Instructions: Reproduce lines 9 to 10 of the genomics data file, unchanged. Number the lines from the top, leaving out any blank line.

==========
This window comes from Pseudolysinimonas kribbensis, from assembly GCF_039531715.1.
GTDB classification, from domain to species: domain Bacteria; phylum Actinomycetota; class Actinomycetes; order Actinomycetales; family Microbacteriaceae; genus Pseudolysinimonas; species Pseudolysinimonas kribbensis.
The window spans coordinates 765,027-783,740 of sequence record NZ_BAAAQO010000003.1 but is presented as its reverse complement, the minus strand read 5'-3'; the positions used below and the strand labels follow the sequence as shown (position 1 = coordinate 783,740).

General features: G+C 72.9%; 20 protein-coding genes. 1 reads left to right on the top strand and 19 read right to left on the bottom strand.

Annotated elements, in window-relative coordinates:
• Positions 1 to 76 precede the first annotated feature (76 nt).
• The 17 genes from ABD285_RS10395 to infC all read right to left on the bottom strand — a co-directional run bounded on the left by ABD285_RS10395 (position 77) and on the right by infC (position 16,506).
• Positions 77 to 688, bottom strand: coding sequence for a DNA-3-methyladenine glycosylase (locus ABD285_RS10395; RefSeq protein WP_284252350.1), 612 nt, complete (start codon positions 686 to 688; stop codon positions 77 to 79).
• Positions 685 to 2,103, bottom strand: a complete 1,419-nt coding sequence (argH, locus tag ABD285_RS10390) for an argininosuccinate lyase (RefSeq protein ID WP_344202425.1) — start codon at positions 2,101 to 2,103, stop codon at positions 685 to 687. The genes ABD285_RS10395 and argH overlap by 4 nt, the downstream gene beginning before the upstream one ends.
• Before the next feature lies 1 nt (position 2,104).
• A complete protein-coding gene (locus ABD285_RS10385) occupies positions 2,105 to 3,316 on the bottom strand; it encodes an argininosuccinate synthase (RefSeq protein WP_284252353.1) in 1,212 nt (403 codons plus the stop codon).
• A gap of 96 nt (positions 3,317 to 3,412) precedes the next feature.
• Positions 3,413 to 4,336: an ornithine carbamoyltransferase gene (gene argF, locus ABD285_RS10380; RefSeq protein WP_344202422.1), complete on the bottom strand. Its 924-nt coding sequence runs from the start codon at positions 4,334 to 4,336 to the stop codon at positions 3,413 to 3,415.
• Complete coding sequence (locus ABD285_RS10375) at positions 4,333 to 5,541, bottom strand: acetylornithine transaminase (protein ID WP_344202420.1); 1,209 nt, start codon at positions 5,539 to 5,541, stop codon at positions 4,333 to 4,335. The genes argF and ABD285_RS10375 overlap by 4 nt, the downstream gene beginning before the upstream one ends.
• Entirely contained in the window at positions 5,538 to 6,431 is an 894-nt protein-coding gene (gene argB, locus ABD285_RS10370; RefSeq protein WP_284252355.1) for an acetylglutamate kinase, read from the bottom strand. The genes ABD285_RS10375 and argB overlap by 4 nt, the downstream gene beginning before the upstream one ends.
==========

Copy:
• Positions 685 to 2,103, bottom strand: a complete 1,419-nt coding sequence (argH, locus tag ABD285_RS10390) for an argininosuccinate lyase (RefSeq protein ID WP_344202425.1) — start codon at positions 2,101 to 2,103, stop codon at positions 685 to 687. The genes ABD285_RS10395 and argH overlap by 4 nt, the downstream gene beginning before the upstream one ends.
• Before the next feature lies 1 nt (position 2,104).